So Girl Crew was born, the online platform connecting thousands of women in the real world.
This week: Elva Carri on social media, making new friends later in life and creating a new space for women.
Welcome to the madness.
#digital #women #friendship
Rethinking the music industry
``We're 25, it's not that young, it's not that old.... now just seems the ideal time.If you're not going to make that much money working for someone else you may as well not make much money working for yourself.''
Lots of people dream about quitting their day job and running their own music label. Dubliners Dan Finnegan and Jack Rainey did it. This week: the story of Paper Trail Records.
#streaming #longlivevinyl #recordindustry
Sandymount's Repair Cafe is much more than just a place you can get that lamp or TV fixed, it's bringing people from all walks of life together.
In this episode Repair Cafe organiser Claire Downey tells us how she turned a passion for waste reduction into a neat community event in Dublin. And how it's now catching on in other parts of the country.
#recycle #connect #volunteer
love of literature
Working with someone you think is better than you? Don't compete. Team up and start up like Lisa Coen and
The founders of Dublin-based independent publishing house Tramp Press were tired of seeing brilliant writers and good books ignored, often by middle-aged male publishers.
This week: the new office, paying authors, trawling through manuscripts and the future of book publishing.
#irishbooks #publishing #startups
``Everyone, even the lads, told me I was crazy. At the time pubs were on their way out, pubs were dead. But I had a hunch.''
Trev O'Shea just wanted to open a pub he wanted to go to. And so came the Bernard Shaw, followed by the Twisted Pepper, MVP and The Back Page.
From a teenager living in Meath with dreams of making it as a DJ to running a string of much-loved Dublin pubs, Trev O'Shea is a man on a mission. Just don't call him a publican.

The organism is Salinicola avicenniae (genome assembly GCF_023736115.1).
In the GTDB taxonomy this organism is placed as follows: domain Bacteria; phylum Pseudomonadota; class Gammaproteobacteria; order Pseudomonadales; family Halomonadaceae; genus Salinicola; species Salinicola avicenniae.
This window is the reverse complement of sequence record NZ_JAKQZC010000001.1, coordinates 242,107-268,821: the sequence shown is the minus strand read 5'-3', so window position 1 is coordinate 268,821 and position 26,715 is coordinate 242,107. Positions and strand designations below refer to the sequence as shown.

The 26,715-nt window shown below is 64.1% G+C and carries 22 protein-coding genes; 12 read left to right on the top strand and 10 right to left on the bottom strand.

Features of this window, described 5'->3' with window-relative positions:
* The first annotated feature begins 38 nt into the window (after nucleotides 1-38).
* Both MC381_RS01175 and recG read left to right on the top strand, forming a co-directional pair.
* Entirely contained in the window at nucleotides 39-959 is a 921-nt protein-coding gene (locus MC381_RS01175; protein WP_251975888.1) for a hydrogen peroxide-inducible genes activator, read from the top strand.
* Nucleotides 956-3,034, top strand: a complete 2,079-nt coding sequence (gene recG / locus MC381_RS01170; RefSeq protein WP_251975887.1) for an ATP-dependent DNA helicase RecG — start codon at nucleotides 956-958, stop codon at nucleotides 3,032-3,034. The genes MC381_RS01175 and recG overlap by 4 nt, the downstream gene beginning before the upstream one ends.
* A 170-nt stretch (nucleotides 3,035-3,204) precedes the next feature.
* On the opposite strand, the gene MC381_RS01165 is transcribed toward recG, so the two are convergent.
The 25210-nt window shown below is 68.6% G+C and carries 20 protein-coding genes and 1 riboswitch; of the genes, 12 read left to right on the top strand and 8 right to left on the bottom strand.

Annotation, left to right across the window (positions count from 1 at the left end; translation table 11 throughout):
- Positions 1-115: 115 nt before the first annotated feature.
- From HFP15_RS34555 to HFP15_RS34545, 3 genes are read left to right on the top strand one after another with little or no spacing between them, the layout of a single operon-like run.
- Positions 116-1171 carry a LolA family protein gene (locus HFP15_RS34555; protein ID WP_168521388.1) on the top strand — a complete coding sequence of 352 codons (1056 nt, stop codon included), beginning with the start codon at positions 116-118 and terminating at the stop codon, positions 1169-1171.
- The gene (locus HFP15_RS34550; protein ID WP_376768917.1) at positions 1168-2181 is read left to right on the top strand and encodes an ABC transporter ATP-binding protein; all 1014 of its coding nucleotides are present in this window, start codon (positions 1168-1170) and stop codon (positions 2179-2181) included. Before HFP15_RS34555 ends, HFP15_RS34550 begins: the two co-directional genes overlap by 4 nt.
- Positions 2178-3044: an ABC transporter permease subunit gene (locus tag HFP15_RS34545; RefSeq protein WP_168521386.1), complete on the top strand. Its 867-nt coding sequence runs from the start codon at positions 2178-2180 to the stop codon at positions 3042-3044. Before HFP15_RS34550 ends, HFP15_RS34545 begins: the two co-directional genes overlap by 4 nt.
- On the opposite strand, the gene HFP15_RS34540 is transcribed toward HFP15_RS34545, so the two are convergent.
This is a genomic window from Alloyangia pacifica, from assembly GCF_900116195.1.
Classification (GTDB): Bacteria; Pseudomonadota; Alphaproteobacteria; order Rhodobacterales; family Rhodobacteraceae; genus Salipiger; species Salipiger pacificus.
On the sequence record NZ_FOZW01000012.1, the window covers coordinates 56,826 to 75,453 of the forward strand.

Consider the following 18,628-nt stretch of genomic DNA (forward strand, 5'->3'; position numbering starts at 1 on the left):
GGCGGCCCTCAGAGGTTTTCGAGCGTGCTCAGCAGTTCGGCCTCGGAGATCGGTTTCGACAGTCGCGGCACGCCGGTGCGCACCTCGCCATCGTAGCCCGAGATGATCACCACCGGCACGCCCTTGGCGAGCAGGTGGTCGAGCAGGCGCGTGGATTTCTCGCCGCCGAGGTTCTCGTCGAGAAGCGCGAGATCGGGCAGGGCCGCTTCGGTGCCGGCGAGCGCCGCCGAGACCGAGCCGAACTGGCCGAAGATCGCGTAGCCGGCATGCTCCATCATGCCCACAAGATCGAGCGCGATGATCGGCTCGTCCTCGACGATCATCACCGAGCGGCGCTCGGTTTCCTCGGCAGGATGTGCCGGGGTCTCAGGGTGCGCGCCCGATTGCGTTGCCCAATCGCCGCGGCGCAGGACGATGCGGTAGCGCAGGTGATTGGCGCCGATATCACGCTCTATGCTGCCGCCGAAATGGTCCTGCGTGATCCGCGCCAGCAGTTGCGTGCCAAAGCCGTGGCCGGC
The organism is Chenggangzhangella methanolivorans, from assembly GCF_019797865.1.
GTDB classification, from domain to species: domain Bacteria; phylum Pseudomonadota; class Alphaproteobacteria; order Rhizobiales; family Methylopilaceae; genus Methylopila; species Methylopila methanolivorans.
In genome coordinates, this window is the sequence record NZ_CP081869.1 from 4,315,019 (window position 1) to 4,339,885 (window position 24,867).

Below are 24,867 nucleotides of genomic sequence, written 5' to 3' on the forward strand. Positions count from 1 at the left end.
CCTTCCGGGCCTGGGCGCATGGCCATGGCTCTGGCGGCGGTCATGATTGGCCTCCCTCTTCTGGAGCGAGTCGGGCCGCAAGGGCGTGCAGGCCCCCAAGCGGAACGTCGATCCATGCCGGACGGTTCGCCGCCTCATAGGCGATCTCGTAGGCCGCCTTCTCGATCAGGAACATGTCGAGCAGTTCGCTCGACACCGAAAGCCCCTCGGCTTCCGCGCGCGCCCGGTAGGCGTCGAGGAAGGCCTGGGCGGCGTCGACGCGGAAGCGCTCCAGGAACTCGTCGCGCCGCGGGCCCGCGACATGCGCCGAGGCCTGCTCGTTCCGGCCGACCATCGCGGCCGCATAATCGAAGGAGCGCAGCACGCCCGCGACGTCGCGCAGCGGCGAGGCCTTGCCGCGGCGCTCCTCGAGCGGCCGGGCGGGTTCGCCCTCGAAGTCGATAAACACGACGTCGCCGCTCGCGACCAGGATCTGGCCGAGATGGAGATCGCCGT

#bodytonic #dublinpubs #livemusic
A new creative model
Five years ago seven creative types saw a gap in Dublin's creative scene and Block T was born.
So what happens when you pull more than 100 creatives together under the one roof? Block T Managing Director Laura GDovn on making the arts sustainable and the creative side of spreadsheets.
#collectives #postbustideas #sustainablearts
It started with a small patch of dirt in a street in Stoneybatter, now Kaethe Burt O'Dea has big plans for Dublin's disused rail lines.
#urbanbeekeeping #communitygarden #greenproject
A Digital life
Brian Fallon was just 15 when he and his brother started property site Daft.ie out of their Dublin home. Five years ago they combined smartphones and the news, creating TheJournal.ie.
In this episode of Project Dublin Brian talks turning ideas into big business, backing your beliefs and what's coming next. #digital #media #startup
Armed with his iPhone and a good nose for a story, Conor Purcell created We Are Dublin. The lo-fi, long-form quarterly magazine is fast becoming a go-to read for Dubliners and visitors alike, proving you don't need deep pockets to make ripples in publishing.
#selfpublishing #print #documentingdublin